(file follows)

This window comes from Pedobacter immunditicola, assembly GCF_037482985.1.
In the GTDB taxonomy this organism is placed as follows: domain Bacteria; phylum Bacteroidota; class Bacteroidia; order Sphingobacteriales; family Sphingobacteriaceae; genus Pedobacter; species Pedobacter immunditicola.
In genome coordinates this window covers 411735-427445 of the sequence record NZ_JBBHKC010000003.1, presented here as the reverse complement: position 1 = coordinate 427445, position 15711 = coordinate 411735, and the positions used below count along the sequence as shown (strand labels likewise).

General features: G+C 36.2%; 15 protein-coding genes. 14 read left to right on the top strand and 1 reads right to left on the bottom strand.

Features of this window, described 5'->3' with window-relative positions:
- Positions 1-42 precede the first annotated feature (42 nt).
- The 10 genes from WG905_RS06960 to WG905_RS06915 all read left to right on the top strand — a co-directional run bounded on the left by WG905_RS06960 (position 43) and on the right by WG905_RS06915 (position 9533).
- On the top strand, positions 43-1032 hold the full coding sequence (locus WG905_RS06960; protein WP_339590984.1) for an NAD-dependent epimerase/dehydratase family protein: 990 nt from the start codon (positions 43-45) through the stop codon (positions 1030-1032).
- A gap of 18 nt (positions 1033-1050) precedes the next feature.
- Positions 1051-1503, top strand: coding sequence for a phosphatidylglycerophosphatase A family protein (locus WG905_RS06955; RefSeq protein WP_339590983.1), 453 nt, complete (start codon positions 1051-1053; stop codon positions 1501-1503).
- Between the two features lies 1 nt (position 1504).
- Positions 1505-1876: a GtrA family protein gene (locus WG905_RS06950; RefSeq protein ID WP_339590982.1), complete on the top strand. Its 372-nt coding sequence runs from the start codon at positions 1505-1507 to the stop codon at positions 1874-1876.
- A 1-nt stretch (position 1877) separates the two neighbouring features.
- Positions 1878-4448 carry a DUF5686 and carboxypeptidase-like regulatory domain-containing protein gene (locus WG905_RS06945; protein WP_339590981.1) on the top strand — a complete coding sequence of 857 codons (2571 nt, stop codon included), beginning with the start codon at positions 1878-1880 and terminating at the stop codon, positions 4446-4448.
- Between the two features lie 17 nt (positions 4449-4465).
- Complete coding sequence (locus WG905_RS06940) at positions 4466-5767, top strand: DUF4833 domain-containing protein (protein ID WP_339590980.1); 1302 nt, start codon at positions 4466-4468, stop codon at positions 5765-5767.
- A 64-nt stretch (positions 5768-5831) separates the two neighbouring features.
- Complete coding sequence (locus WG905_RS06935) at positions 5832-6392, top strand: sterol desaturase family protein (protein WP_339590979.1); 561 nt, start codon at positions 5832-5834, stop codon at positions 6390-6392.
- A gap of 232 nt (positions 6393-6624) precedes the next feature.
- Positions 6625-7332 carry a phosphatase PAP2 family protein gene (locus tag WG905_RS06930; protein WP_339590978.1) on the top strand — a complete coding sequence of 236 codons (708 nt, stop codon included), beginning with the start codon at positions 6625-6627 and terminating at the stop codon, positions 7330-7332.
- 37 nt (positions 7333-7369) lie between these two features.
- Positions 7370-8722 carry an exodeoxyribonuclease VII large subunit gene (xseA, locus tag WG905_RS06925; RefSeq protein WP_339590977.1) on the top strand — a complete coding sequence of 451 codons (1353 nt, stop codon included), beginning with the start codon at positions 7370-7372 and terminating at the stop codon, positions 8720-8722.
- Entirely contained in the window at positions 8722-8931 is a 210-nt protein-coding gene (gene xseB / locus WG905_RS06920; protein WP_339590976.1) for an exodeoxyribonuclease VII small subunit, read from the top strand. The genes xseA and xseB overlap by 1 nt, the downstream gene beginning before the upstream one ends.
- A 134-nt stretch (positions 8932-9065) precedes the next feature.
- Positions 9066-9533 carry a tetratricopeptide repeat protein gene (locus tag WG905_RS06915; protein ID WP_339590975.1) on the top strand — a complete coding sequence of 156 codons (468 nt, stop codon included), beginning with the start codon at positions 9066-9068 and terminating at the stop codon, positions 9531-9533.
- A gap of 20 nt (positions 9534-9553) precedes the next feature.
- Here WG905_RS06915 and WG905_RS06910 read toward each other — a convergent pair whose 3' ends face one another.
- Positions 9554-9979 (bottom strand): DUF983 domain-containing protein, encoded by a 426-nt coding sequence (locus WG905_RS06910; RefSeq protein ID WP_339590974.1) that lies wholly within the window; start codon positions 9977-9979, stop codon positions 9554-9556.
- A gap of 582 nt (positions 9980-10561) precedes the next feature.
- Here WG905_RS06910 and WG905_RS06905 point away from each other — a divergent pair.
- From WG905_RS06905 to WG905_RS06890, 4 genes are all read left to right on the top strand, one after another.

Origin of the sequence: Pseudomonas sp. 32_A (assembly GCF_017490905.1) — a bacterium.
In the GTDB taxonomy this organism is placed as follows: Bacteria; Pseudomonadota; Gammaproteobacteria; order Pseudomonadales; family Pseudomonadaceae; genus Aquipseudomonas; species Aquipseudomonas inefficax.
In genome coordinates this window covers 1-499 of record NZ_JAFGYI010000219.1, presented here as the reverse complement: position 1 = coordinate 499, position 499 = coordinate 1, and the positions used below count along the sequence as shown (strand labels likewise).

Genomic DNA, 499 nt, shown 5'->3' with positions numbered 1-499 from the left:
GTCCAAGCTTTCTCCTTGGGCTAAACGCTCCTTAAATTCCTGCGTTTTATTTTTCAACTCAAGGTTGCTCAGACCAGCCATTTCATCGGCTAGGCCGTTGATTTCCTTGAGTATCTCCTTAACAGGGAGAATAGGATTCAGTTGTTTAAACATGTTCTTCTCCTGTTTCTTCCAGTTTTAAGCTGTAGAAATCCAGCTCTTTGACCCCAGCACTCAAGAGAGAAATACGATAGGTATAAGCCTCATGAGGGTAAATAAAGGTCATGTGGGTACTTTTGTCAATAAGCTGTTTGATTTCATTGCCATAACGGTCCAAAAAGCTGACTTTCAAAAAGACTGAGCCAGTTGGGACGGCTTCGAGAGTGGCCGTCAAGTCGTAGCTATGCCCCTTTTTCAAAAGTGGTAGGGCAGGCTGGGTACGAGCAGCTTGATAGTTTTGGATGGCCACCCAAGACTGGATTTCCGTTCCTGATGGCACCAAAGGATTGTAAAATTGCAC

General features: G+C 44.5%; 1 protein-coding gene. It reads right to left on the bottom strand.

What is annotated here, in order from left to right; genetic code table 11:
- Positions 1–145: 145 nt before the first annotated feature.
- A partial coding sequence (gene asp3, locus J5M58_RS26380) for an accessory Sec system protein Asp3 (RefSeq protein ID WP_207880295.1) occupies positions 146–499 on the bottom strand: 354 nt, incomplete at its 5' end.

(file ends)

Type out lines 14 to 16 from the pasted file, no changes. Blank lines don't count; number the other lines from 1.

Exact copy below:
- Positions 1878-4448 carry a DUF5686 and carboxypeptidase-like regulatory domain-containing protein gene (locus WG905_RS06945; protein WP_339590981.1) on the top strand — a complete coding sequence of 857 codons (2571 nt, stop codon included), beginning with the start codon at positions 1878-1880 and terminating at the stop codon, positions 4446-4448.
- Between the two features lie 17 nt (positions 4449-4465).
- Complete coding sequence (locus WG905_RS06940) at positions 4466-5767, top strand: DUF4833 domain-containing protein (protein ID WP_339590980.1); 1302 nt, start codon at positions 4466-4468, stop codon at positions 5765-5767.